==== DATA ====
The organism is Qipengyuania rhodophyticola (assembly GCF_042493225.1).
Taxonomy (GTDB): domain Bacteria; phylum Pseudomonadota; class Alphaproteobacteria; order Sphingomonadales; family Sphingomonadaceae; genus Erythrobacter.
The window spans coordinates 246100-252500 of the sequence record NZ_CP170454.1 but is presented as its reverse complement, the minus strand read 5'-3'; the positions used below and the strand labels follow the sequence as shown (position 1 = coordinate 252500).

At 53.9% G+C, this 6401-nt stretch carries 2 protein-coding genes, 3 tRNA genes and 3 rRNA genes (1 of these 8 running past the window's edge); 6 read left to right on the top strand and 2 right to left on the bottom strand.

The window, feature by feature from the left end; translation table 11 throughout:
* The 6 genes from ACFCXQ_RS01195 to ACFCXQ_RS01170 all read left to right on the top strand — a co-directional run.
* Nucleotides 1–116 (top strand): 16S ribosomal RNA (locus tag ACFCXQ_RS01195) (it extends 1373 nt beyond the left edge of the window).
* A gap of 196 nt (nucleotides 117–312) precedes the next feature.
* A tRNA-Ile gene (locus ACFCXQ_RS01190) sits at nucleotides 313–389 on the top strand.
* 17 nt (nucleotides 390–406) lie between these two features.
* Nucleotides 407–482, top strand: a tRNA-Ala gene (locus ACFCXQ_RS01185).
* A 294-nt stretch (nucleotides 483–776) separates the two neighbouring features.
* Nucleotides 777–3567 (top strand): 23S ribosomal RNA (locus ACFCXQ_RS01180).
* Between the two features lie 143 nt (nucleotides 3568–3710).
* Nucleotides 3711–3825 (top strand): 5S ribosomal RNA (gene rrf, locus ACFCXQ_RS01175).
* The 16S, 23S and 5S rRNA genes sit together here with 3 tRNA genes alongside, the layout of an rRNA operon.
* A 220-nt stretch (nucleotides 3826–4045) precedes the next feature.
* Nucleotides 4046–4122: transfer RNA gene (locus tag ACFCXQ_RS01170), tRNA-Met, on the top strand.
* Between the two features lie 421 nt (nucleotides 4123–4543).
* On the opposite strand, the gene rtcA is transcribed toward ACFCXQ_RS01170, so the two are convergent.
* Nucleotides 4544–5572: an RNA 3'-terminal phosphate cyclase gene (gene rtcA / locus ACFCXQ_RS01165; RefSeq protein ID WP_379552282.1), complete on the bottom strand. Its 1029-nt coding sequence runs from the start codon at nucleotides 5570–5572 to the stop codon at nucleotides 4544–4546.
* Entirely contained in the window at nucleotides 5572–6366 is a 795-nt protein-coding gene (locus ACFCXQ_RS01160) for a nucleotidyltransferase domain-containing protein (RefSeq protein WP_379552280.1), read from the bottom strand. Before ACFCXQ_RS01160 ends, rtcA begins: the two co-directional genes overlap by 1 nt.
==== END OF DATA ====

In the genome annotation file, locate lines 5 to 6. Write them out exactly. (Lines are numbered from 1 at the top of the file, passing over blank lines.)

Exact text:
The window, feature by feature from the left end; translation table 11 throughout:
* The 6 genes from ACFCXQ_RS01195 to ACFCXQ_RS01170 all read left to right on the top strand — a co-directional run.